Double whammy for South Africans

2009-06-25 19:41
 Johannesburg - Cash-strapped South Africans received a double dose of bad news on Thursday - zero relief in interest rates and a massive hike in electricity prices.

The South African Reserve Bank's monetary policy committee (MPC) decided to leave its official rate unchanged at 7.5%. The decision surprised many economists and consumers, who were expecting a 50 basis-point rate cut.

"I think it would have made a difference to consumers," said Nedbank economist Nicky Weimar.

"It wouldn't have made them run out there and spend money, but it would have made it easier for them to service existing debt. Let's face it - debt in the current cycle is the highest it's ever been," she said.

Chief among the MPC's reasons for leaving interest rate unchanged was renewed inflation risks, primarily energy prices and other administered prices.

But Weimar said the Reserve Bank's estimations on the potential threats to inflation may be overdone.

"The focus should have been on cutting rates further," she said.

However, the 31.3% increase in tariffs which was awarded to state power utility Eskom by the National Energy Regulator on Wednesday clearly worried the authorities.

"It is certainly a problem. No doubt about it," said Reserve Bank governor Tito Mboweni on the tariff increase.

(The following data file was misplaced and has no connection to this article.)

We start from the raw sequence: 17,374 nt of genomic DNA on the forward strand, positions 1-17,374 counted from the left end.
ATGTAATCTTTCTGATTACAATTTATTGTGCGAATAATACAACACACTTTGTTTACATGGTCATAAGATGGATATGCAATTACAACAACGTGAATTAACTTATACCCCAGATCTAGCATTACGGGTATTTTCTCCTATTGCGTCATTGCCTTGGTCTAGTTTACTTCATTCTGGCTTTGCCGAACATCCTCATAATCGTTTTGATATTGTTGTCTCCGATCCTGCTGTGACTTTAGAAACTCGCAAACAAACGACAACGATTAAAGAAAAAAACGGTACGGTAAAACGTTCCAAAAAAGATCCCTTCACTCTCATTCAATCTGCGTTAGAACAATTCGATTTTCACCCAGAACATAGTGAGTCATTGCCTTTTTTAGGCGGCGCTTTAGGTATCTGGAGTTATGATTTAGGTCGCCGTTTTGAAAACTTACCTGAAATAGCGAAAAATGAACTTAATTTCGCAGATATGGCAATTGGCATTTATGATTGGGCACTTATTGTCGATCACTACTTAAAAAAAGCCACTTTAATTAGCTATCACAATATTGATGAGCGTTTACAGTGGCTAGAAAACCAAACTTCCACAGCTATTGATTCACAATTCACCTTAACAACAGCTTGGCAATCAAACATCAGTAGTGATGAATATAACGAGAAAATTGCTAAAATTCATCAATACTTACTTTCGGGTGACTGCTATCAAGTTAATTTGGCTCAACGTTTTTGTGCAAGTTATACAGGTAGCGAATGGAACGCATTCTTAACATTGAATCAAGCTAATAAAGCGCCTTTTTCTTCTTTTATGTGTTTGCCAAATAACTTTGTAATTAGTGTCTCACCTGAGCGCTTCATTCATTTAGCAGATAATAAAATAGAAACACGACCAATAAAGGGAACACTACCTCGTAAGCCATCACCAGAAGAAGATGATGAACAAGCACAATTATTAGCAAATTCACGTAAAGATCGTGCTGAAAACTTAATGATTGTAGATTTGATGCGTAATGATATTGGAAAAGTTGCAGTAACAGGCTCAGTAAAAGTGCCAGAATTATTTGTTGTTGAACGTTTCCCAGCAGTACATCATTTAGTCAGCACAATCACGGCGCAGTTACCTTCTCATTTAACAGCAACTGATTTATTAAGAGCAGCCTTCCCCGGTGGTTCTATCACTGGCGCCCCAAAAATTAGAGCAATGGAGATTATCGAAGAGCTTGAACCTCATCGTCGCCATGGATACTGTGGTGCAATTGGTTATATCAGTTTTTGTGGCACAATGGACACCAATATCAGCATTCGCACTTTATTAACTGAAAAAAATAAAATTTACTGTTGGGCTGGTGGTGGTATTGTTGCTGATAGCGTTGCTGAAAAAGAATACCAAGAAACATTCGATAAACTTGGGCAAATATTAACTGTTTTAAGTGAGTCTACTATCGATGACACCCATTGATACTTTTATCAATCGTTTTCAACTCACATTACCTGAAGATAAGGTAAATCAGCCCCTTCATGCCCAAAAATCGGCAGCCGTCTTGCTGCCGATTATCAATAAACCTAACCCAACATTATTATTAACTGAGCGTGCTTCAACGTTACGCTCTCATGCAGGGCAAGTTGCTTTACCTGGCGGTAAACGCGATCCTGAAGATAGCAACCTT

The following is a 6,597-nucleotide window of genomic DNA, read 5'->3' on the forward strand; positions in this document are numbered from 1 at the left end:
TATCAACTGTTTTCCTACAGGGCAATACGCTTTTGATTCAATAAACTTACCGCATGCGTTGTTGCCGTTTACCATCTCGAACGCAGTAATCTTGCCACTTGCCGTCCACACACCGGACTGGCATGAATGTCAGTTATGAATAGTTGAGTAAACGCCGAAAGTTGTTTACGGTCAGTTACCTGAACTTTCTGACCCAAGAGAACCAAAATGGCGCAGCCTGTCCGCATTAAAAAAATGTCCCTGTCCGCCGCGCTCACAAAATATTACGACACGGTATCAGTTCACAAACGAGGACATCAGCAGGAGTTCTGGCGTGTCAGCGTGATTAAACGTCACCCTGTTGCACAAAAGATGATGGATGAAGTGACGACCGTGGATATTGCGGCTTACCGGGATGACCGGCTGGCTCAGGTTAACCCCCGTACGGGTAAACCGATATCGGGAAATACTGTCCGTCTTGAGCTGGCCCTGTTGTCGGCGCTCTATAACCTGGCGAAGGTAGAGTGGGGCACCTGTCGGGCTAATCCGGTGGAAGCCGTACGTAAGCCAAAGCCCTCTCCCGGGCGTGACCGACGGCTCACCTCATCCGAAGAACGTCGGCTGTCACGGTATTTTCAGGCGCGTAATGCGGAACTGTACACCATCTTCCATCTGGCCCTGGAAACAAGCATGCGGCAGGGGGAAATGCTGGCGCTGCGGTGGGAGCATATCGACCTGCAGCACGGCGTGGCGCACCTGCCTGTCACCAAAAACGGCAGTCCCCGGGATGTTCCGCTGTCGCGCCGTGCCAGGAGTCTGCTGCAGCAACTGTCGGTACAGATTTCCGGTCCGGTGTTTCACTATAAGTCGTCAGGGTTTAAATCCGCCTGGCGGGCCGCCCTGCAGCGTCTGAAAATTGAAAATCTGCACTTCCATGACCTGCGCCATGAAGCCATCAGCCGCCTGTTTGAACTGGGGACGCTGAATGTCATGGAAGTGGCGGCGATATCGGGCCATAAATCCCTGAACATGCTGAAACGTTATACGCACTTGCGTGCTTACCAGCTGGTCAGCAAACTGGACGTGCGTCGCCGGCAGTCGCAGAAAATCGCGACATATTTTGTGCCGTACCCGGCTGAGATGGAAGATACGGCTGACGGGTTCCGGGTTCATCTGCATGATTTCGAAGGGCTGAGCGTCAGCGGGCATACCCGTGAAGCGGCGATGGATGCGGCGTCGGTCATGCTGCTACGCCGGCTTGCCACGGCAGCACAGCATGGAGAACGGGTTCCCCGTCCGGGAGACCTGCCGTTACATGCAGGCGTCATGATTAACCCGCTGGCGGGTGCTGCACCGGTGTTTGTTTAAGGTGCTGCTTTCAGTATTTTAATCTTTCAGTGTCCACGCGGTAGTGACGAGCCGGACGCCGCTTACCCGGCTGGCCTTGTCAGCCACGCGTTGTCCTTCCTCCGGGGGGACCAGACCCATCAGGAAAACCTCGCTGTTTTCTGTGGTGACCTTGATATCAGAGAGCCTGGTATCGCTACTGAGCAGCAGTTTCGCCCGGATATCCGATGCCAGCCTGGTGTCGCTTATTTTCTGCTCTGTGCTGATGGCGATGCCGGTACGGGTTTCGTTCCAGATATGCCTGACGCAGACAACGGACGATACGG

Rate-cut party over

"It is also possible to read in this an admission that with administered price increases contributing sizeably to the overall rise in consumer inflation, Sarb alone cannot hope to control inflation fully," said Standard Chartered Africa economist Razia Kahn.

"They can only react with the tools they have available to them. So electricity tariffs were increased. That would have to signal an end to the rate easing cycle for any inflation-targeting central bank. Point made," she said.

The electricity increase is marginally less than the 34% hike Eskom requested to help fund its expansion drive.

The new tariffs come into effect next week, at the beginning of July 2009.

Most economists agree that the interest rate cutting cycle is mostly over, although there are tentative forecasts for some relief later in 2009.

"The MPC is having second thoughts on fighting inflation and we can only hope that there might be a further cut in the second half," said Mike Schüssler, an economist at

Asked on the possibility of further cuts later this year, Mboweni was cryptic.

"I don't know," he said. "If I was the only member of the MPC, I wouldn't bet on it."

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